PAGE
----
Wisconsin Shows No Quit In Crunch Time

Wisconsin Shows No Quit In Crunch Time

Football

Wisconsin Shows No Quit In Crunch Time

As Wisconsin senior linebacker T.J. Edwards helped carry the heavy bronzed bull back to the visitor’s locker room at Kinnick Stadium, there was a sense of relief draped over his face.

No longer was Edwards or anybody else in that locker room thinking about what happened the week before. All that the Wisconsin players, and likely the fans were celebrating was that the Badgers showed the steely resolve that good teams are made of.

“We just fought hard to the whistle,” Edwards said outside the locker room, which featured a loud group celebrating a 28-17 win over Iowa Saturday night, retaining the Heartland Trophy for another season. “Kind of showed what kind of team we are this year.”

The questions of just how good No.18 Wisconsin (3-1, 1-0 Big Ten) would be was thrown into serious doubt after a shocking 24-21 home loss to unranked BYU. UW’s defense was leaky, the offense was without rhythm and the special teams made critical gaffes that proved costly, mainly putting any appearance in the College Football Playoff or a national title game on the back burner.

On the road in a hostile environment, the script started to flip back to what was expected preseason. UW’s defense still gave up eight players of at least 18 yards and committed three pass interference penalties. However, UW held on its own 5-yard line when the Hawkeyes (3-0, 0-1) tried a quarterback sneak on fourth-and-short on their opening series, Ryan Connelly delivered a key tackle for loss on his own 6-yard line to force a field goal in the third quarter and kept Iowa’s offense scoreless on the final four drives of the game.

Those stops – as well as Wisconsin’s punt coverage team recovering two fumbles – made giving up 404 yards of total offense survivable.

“Every time we were down, the units coming off (the field) were picking up the other guys,” Edwards said. “We let the offense know they’re going to be back out there and they’re going to get one, and they’re letting us know that you get us the ball back we’re going to get one.”

Wisconsin’s offense – mostly stuck in neutral against Iowa’s front through three quarters – delivered on that promise, finally finding something with its season hanging in the balance. Marching 88 yards in 10 plays on the game-deciding drive, quarterback Alex Hornibrook drilled a throw into the arms of A.J. Taylor for the winning 17-yard touchdown with 57 seconds left, stunning the capacity crowd.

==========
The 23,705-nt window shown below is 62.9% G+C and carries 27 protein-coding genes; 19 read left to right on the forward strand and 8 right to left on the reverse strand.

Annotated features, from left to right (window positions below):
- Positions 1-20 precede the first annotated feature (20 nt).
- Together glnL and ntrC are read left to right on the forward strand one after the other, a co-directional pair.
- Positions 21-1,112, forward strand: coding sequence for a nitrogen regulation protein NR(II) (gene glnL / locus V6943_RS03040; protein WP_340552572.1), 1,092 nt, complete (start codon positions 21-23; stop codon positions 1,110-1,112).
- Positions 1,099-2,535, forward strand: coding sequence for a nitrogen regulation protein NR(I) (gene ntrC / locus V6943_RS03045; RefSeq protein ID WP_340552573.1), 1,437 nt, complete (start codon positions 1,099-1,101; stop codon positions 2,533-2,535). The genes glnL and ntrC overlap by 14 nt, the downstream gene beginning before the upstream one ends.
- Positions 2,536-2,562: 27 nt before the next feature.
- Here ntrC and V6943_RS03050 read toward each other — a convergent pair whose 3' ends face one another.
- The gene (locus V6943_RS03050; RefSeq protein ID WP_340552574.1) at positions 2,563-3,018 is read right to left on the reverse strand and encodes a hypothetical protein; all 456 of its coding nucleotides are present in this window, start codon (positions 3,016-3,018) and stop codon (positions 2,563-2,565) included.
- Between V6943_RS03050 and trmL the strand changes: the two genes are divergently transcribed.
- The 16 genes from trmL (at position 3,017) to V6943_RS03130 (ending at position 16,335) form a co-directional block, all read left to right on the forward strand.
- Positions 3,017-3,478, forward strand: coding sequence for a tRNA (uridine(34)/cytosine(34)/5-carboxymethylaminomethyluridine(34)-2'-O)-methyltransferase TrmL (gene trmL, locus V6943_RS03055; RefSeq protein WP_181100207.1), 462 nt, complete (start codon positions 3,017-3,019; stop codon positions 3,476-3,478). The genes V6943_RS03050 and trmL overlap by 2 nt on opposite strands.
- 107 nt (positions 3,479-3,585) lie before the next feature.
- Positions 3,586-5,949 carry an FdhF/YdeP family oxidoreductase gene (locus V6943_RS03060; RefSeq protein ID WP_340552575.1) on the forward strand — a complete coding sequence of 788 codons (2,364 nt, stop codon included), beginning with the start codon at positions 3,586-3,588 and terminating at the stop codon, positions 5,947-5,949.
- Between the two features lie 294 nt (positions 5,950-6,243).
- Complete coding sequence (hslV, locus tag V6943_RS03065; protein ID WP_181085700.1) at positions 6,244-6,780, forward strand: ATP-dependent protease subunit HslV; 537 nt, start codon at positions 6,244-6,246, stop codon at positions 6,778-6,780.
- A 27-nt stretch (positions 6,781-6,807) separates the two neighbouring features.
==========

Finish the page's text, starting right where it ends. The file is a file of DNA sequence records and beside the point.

Talk about calm under pressure, as the Badgers out-gained Iowa, 176-72, in the final 15 minutes.

“We anticipated this kind of effort from them,” Iowa coach Kirk Ferentz said. “What we saw last week was certainly uncharacteristic, when you think about how many football games they have won over the last five years. They came ready to go … We squandered a couple opportunities on that front and ended up paying for that at the end.”

The win certainly had to feel good – and validating – for Hornibrook. Coming into the season with such high expectations after his sophomore season ended with an Orange Bowl MVP award, he delivered an uneven performance in his first real test of the season against BYU, including an underthrown interception that changed the game’s complexion. No such problem a week later.

The scoring pass to Taylor was Hornibrook’s third touchdown of the game and saw him go a perfect 5-for-5 for 67 yards in marching his offense down the field. It was easily the highlight on a night where there were other throws to choose from. On UW’s 11-play, 95-yard drive that opened the score, Hornibrook hit tight end Jake Ferguson for a touchdown off play-action but it was the 33-yard pass to Alec Ingold on third-and-2 over coverage that set up the score. The other key moment being a 12-yard touchdown throw to Danny Davis on third-and-goal following an Iowa turnover, giving UW a 14-10 lead late in the third quarter.

Hornibrook finished 17 of 22 passing for 205 yards, and his three TDs were a season high.

“Like I keep telling everybody, he’s got such great poise,” tailback Jonathan Taylor told reporters of Hornibrook. “When things are tough and all that, he keeps a calm head and just plays football, and he keeps all of us just playing football. … It doesn’t affect him at all. I think that kind of drives us.”

Getting a chance to reassess on the upcoming bye week, the Badgers know they still control their own fate to get back to Indianapolis for the Big Ten Championship game. With the exception of themselves, every Big Ten West Division team that played Saturday lost, including Nebraska – the Badgers’ next opponent – dropping its first three games to start a season for the first time since 1945.

All of that would have been moot if the Badgers hadn’t found the resolve to validate what kind of team they expect to be.

“The season is made up of moments,” head coach Paul Christ said. “Regardless of what happened (last week), it’s hard to come down here and play a good team. I’m proud of how they played. It was far from perfect, yet it was a good response. This team means something to each and every one of the guys in the locker room. They put it out there for the team.”

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